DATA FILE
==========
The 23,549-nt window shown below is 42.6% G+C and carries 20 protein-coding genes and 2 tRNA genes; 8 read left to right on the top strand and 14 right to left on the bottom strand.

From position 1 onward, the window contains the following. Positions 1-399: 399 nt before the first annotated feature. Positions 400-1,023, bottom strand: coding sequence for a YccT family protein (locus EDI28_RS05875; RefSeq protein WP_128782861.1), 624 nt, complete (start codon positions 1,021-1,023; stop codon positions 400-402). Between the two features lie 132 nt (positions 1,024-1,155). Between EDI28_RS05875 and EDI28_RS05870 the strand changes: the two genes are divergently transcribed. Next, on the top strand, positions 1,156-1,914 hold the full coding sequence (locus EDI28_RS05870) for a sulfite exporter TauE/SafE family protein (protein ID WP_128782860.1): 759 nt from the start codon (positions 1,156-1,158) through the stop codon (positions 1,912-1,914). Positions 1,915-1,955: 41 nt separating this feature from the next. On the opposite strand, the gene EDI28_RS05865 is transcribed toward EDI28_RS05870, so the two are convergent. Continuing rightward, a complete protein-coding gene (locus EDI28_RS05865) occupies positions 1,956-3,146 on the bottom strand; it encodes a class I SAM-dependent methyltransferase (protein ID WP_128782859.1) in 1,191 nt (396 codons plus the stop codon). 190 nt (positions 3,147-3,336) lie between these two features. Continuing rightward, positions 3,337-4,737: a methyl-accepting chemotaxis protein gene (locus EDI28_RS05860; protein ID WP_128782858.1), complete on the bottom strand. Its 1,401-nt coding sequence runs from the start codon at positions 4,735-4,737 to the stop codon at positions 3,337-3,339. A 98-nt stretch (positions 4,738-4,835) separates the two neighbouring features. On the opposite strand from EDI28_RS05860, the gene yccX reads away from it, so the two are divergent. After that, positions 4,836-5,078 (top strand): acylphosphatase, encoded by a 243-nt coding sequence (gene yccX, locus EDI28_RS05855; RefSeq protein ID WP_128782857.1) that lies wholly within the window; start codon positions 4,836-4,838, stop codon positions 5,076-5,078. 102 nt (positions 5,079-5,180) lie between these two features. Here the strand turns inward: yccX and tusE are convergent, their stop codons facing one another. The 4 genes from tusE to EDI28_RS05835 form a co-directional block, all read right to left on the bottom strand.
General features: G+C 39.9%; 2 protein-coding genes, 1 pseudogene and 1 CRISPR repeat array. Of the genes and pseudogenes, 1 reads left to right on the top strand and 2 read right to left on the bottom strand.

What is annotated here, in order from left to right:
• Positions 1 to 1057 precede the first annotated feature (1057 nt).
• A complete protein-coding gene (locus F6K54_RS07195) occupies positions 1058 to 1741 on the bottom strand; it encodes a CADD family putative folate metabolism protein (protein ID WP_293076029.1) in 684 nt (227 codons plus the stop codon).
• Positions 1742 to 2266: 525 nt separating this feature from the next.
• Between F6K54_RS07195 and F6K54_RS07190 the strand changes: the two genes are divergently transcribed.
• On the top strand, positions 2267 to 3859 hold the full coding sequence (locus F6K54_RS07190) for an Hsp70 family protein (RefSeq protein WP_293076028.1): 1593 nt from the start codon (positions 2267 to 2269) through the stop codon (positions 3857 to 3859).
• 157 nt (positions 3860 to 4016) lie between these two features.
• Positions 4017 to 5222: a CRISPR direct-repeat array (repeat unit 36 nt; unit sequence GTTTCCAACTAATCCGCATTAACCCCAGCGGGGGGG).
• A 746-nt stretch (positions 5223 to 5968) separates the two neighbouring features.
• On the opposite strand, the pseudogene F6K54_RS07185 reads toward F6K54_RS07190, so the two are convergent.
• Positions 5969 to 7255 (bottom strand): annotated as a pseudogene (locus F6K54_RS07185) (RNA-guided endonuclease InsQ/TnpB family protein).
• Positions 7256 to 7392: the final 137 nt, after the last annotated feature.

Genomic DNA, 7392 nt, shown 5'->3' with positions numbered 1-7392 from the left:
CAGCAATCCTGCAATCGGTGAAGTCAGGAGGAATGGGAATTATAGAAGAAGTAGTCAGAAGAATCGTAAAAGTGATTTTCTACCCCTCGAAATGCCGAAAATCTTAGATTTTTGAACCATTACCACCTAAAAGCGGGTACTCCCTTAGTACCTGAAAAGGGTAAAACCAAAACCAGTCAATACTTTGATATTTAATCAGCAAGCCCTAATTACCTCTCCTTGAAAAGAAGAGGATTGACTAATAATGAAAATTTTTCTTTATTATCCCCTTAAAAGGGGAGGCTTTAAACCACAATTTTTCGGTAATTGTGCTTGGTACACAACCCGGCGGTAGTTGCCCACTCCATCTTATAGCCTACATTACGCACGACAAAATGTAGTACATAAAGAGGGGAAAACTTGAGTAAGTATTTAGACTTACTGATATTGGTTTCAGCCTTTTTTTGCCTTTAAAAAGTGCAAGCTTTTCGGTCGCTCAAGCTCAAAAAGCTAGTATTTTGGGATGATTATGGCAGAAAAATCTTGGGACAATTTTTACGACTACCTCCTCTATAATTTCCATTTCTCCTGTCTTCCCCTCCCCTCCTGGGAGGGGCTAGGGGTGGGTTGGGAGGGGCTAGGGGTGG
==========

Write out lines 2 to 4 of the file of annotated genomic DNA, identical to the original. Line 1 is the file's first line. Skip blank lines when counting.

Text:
From position 1 onward, the window contains the following. Positions 1-399: 399 nt before the first annotated feature. Positions 400-1,023, bottom strand: coding sequence for a YccT family protein (locus EDI28_RS05875; RefSeq protein WP_128782861.1), 624 nt, complete (start codon positions 1,021-1,023; stop codon positions 400-402). Between the two features lie 132 nt (positions 1,024-1,155). Between EDI28_RS05875 and EDI28_RS05870 the strand changes: the two genes are divergently transcribed. Next, on the top strand, positions 1,156-1,914 hold the full coding sequence (locus EDI28_RS05870) for a sulfite exporter TauE/SafE family protein (protein ID WP_128782860.1): 759 nt from the start codon (positions 1,156-1,158) through the stop codon (positions 1,912-1,914). Positions 1,915-1,955: 41 nt separating this feature from the next. On the opposite strand, the gene EDI28_RS05865 is transcribed toward EDI28_RS05870, so the two are convergent. Continuing rightward, a complete protein-coding gene (locus EDI28_RS05865) occupies positions 1,956-3,146 on the bottom strand; it encodes a class I SAM-dependent methyltransferase (protein ID WP_128782859.1) in 1,191 nt (396 codons plus the stop codon). 190 nt (positions 3,147-3,336) lie between these two features. Continuing rightward, positions 3,337-4,737: a methyl-accepting chemotaxis protein gene (locus EDI28_RS05860; protein ID WP_128782858.1), complete on the bottom strand. Its 1,401-nt coding sequence runs from the start codon at positions 4,735-4,737 to the stop codon at positions 3,337-3,339. A 98-nt stretch (positions 4,738-4,835) separates the two neighbouring features. On the opposite strand from EDI28_RS05860, the gene yccX reads away from it, so the two are divergent. After that, positions 4,836-5,078 (top strand): acylphosphatase, encoded by a 243-nt coding sequence (gene yccX, locus EDI28_RS05855; RefSeq protein ID WP_128782857.1) that lies wholly within the window; start codon positions 4,836-4,838, stop codon positions 5,076-5,078. 102 nt (positions 5,079-5,180) lie between these two features. Here the strand turns inward: yccX and tusE are convergent, their stop codons facing one another. The 4 genes from tusE to EDI28_RS05835 form a co-directional block, all read right to left on the bottom strand.
General features: G+C 39.9%; 2 protein-coding genes, 1 pseudogene and 1 CRISPR repeat array. Of the genes and pseudogenes, 1 reads left to right on the top strand and 2 read right to left on the bottom strand.

What is annotated here, in order from left to right: